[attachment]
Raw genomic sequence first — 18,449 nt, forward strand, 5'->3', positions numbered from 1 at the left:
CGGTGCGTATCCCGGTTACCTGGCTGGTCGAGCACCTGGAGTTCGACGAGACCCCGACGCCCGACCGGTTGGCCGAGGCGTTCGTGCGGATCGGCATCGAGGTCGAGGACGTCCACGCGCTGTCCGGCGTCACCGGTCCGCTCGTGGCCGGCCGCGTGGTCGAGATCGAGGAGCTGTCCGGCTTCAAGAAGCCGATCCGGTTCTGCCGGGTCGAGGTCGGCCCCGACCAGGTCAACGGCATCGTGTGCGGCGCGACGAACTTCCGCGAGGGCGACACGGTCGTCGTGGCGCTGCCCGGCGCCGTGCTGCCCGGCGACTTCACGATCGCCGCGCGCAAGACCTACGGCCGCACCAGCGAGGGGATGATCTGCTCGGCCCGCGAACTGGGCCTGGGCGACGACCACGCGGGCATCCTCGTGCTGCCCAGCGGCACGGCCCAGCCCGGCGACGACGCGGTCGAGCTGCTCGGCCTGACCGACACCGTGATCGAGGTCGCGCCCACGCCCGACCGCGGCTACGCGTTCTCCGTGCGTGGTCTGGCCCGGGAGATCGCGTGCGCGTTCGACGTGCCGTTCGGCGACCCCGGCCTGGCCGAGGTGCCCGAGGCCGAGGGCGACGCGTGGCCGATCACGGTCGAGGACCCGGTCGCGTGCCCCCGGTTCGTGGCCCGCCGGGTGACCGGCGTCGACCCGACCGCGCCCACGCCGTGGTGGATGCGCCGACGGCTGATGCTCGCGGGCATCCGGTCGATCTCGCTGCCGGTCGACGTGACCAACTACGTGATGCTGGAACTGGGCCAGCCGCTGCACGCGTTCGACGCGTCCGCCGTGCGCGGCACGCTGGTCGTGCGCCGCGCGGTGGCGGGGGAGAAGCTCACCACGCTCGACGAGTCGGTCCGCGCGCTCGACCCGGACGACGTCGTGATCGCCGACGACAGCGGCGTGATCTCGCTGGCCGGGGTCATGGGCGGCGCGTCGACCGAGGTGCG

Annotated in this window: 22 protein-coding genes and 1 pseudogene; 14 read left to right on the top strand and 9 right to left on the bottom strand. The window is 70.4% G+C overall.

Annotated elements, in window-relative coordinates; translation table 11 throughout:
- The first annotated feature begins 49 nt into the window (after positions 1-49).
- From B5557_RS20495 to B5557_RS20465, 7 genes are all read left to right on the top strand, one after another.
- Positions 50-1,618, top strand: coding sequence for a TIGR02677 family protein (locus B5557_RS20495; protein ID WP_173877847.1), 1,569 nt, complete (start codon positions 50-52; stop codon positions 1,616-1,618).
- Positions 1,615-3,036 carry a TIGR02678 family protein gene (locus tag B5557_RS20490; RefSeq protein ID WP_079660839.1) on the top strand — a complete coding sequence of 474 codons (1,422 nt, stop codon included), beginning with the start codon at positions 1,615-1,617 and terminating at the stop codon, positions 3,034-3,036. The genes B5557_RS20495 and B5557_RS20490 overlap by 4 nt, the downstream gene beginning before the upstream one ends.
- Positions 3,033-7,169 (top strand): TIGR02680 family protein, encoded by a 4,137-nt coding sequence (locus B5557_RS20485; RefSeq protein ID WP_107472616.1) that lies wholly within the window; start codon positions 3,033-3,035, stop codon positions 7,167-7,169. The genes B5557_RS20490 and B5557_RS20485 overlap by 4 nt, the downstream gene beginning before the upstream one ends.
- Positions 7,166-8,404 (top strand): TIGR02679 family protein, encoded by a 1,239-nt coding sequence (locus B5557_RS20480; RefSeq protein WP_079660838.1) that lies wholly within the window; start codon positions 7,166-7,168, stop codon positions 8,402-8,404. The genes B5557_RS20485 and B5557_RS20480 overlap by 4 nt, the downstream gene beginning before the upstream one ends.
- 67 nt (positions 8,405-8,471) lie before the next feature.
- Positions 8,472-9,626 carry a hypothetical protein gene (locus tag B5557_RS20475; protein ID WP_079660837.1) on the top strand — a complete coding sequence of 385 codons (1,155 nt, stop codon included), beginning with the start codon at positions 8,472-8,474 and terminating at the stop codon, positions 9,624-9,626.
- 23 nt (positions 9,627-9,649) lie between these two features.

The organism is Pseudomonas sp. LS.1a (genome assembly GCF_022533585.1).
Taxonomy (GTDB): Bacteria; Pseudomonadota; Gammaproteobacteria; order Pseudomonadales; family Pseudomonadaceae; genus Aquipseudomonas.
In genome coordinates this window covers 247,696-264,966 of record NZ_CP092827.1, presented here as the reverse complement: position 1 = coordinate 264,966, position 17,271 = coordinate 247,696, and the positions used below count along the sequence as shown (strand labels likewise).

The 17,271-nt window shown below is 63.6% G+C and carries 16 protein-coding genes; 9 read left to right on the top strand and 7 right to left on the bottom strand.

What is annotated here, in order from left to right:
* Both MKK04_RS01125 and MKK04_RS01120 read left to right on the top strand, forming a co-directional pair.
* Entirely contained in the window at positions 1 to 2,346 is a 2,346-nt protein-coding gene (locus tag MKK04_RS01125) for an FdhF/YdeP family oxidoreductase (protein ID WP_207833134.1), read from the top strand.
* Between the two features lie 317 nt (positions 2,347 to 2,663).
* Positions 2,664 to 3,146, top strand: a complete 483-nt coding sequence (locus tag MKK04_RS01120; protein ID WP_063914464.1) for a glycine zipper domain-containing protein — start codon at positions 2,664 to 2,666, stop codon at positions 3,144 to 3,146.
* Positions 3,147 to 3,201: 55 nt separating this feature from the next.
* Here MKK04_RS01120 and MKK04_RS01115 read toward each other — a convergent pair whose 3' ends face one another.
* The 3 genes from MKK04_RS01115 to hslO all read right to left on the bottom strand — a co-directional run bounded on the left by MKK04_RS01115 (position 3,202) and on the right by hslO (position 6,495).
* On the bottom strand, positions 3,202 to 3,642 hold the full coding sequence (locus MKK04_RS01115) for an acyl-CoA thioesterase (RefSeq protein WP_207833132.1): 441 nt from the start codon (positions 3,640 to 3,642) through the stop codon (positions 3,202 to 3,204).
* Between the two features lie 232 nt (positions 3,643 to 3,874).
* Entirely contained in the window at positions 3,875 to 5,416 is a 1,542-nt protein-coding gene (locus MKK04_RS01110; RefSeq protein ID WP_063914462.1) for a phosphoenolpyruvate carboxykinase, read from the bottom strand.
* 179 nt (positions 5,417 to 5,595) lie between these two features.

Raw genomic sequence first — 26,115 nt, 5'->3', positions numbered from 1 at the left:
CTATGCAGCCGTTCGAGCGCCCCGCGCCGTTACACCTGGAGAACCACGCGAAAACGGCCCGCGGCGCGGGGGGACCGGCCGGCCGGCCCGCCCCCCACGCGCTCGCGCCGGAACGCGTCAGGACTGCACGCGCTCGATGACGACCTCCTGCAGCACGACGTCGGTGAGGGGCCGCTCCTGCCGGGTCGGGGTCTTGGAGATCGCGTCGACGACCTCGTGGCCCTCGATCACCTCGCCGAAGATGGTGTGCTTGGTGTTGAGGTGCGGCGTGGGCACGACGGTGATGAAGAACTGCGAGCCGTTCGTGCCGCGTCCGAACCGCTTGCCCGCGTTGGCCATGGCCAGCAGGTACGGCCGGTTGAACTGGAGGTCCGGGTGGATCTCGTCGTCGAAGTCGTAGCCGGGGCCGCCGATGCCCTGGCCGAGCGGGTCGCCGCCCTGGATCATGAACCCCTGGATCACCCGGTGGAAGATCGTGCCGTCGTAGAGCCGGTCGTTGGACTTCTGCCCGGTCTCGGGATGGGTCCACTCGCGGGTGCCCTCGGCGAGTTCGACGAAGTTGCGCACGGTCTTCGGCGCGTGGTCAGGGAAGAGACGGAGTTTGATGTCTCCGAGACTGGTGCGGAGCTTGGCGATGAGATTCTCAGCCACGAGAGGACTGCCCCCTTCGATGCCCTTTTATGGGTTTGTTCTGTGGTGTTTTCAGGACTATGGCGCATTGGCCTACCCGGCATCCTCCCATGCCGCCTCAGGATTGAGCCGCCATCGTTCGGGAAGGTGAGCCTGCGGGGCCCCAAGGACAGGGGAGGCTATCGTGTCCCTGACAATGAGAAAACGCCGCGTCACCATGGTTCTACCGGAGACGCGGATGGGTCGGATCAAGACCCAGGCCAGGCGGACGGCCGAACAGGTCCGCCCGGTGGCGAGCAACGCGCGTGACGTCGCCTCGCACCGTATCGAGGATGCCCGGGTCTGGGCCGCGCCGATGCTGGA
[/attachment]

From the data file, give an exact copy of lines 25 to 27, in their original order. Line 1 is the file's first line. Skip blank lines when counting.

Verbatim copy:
* The 3 genes from MKK04_RS01115 to hslO all read right to left on the bottom strand — a co-directional run bounded on the left by MKK04_RS01115 (position 3,202) and on the right by hslO (position 6,495).
* On the bottom strand, positions 3,202 to 3,642 hold the full coding sequence (locus MKK04_RS01115) for an acyl-CoA thioesterase (RefSeq protein WP_207833132.1): 441 nt from the start codon (positions 3,640 to 3,642) through the stop codon (positions 3,202 to 3,204).
* Between the two features lie 232 nt (positions 3,643 to 3,874).